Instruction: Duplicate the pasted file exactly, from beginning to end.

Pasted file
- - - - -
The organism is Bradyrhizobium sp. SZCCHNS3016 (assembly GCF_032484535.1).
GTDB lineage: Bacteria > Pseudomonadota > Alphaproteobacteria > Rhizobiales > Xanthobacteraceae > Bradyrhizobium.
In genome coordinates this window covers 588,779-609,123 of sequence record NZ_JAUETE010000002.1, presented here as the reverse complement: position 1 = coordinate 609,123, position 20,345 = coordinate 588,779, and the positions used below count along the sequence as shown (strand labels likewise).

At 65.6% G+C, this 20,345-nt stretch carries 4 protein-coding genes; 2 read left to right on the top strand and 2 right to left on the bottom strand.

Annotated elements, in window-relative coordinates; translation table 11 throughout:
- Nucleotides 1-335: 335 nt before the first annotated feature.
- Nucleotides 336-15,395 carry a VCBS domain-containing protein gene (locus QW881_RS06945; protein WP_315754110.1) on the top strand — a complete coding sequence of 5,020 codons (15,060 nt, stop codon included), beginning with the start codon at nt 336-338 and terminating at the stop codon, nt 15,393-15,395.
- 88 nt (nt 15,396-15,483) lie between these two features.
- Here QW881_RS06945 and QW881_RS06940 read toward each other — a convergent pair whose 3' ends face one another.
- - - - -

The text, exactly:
The organism is Bradyrhizobium sp. SZCCHNS3016 (assembly GCF_032484535.1).
GTDB lineage: Bacteria > Pseudomonadota > Alphaproteobacteria > Rhizobiales > Xanthobacteraceae > Bradyrhizobium.
In genome coordinates this window covers 588,779-609,123 of sequence record NZ_JAUETE010000002.1, presented here as the reverse complement: position 1 = coordinate 609,123, position 20,345 = coordinate 588,779, and the positions used below count along the sequence as shown (strand labels likewise).

At 65.6% G+C, this 20,345-nt stretch carries 4 protein-coding genes; 2 read left to right on the top strand and 2 right to left on the bottom strand.

Annotated elements, in window-relative coordinates; translation table 11 throughout:
- Nucleotides 1-335: 335 nt before the first annotated feature.
- Nucleotides 336-15,395 carry a VCBS domain-containing protein gene (locus QW881_RS06945; protein WP_315754110.1) on the top strand — a complete coding sequence of 5,020 codons (15,060 nt, stop codon included), beginning with the start codon at nt 336-338 and terminating at the stop codon, nt 15,393-15,395.
- 88 nt (nt 15,396-15,483) lie between these two features.
- Here QW881_RS06945 and QW881_RS06940 read toward each other — a convergent pair whose 3' ends face one another.